"The situation is still not optimistic"
Having said this, I think there is still room for optimism despite the title of today's post. Bucky Fuller reminded us that optimism stems from knowing that options exist. However, success is never guaranteed. We still have to work hard to exercise our options. (GW)
China's urbanisation to hinder "low carbon" development, says study
Experts predict that rapidly expanding cities mean CO2 emissions will peak no sooner than 2035
China's rapid urbanisation is threatening to undermine the country's sustainable development goals, according to a study released yesterday by national urban planning experts.
Under the most optimistic "low carbon development" scenario set out in the report, national greenhouse gases would not peak until 2035, with cities accounting for most of the country’s energy consumption and carbon output.
According to the report, entitled China's Low Carbon Eco-city Development Strategy, between 70 and 75 per cent of Chinese will live in cities by 2050, with urban centres accounting for 90 per cent of the national economy.
The study, which is based on research by the Chinese Society for Urban Studies (CSUS), an academic group under the Ministry of Construction, warned that rapid urbanisation will make it difficult to meet soon-to-be announced government targets to cut the carbon intensity of the Chinese economy.
Even if China, the world's biggest polluter, were to enact a strict CO2 emissions policy, "the situation is still not optimistic", CSUS senior urban planner Li Xun told Xinhua news agency.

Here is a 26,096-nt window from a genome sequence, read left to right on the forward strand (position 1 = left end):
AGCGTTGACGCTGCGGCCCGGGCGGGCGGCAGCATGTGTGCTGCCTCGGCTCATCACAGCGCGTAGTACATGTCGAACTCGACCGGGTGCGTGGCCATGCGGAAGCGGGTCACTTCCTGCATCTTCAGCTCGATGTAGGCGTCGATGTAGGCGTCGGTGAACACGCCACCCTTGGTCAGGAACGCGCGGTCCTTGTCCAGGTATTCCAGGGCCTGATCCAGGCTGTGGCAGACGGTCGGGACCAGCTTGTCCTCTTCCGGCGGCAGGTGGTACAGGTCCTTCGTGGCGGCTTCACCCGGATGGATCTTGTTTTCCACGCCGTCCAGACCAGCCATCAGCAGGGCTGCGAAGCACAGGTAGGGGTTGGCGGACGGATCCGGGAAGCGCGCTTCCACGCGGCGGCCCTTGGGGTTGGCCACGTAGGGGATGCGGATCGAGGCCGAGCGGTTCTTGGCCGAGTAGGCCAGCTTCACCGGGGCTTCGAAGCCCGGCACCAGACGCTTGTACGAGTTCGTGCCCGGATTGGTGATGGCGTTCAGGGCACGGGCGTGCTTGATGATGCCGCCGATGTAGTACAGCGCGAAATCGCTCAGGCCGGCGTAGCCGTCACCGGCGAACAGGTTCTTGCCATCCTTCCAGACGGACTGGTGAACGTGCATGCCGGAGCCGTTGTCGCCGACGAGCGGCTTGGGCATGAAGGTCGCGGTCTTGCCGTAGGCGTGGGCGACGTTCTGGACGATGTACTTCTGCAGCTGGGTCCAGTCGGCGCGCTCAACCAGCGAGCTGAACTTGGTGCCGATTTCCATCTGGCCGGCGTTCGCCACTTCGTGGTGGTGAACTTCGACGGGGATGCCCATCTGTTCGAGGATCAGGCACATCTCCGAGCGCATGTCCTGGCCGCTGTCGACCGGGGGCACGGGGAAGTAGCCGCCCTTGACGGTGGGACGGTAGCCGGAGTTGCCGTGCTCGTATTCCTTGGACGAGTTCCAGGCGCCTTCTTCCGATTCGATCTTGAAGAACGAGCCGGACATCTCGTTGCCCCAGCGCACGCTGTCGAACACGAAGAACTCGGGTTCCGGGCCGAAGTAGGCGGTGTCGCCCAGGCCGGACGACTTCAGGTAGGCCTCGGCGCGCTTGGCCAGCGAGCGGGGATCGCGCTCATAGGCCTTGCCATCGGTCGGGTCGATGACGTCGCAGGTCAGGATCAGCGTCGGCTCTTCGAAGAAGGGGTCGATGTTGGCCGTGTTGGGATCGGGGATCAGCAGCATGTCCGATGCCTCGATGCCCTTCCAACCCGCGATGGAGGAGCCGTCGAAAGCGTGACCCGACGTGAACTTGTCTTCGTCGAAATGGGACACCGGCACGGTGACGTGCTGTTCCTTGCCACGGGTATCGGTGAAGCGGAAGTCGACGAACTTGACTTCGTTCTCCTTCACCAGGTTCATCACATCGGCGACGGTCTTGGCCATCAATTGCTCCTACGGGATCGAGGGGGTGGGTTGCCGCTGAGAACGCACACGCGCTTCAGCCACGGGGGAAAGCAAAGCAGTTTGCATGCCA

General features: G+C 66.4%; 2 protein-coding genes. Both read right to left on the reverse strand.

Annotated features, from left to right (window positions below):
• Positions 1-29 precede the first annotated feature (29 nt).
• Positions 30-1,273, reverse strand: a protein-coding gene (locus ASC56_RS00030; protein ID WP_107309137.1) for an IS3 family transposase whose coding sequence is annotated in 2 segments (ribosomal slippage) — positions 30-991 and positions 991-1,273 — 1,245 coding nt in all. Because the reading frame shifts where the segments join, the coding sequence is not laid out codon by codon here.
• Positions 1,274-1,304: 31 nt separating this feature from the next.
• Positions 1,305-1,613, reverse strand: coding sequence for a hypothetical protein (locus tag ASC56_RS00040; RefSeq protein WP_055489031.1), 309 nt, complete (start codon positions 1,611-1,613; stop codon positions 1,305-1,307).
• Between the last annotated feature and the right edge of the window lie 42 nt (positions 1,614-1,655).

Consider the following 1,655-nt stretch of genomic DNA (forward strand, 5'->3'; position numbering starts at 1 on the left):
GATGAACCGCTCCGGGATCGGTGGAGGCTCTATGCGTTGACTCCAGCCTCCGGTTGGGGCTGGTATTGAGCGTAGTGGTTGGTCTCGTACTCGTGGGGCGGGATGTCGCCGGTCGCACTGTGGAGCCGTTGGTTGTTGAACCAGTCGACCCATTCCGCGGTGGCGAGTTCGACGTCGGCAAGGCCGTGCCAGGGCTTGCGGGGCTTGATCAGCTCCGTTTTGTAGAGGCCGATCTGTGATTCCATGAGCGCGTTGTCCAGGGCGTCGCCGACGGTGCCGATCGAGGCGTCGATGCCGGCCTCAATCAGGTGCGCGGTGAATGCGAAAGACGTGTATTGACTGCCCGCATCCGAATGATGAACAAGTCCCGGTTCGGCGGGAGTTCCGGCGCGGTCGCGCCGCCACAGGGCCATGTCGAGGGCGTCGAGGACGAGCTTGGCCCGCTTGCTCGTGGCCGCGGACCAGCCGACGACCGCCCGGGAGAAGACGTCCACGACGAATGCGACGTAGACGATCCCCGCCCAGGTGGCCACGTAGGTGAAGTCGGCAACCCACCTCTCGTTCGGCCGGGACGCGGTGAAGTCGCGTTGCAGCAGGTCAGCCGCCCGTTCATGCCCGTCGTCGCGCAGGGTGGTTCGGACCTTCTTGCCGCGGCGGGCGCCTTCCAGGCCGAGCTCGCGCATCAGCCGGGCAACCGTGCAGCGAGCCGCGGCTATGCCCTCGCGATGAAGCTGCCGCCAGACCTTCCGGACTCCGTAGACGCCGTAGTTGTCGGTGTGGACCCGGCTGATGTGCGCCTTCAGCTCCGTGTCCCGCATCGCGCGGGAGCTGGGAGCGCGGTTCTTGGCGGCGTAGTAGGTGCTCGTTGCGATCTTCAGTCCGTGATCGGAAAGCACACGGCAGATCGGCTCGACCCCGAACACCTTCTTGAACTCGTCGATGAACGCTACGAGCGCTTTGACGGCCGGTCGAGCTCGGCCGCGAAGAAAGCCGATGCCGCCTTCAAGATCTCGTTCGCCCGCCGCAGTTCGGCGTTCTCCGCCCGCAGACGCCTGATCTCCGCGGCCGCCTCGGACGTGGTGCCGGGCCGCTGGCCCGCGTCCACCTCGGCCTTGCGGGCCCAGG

The report recommends that officials implement energy efficiency measures, including initiatives to develop and use relevant technologies that would cut electricity consumption. It also called for integrated public transport systems and the wider use of green building technologies and manufacturing processes.
Local governments should receive financial support to help enact these measures, said the study, which is to be distributed to lawmakers and government officials in around 600 Chinese cities.
China has resisted setting a CO2 target in the belief that doing so would hinder economic growth measures aimed at eradicating poverty. However, President Hu Jintao recently told the UN that the country would agree to a target designed to reduce the carbon intensity of its economy.
However, its urban development not only endangers China's "low carbon" goal, but also global targets. Government think-tank Energy Research Institute last month released a report that warned that China's economic growth imperils worldwide efforts to limit global warming to two degrees.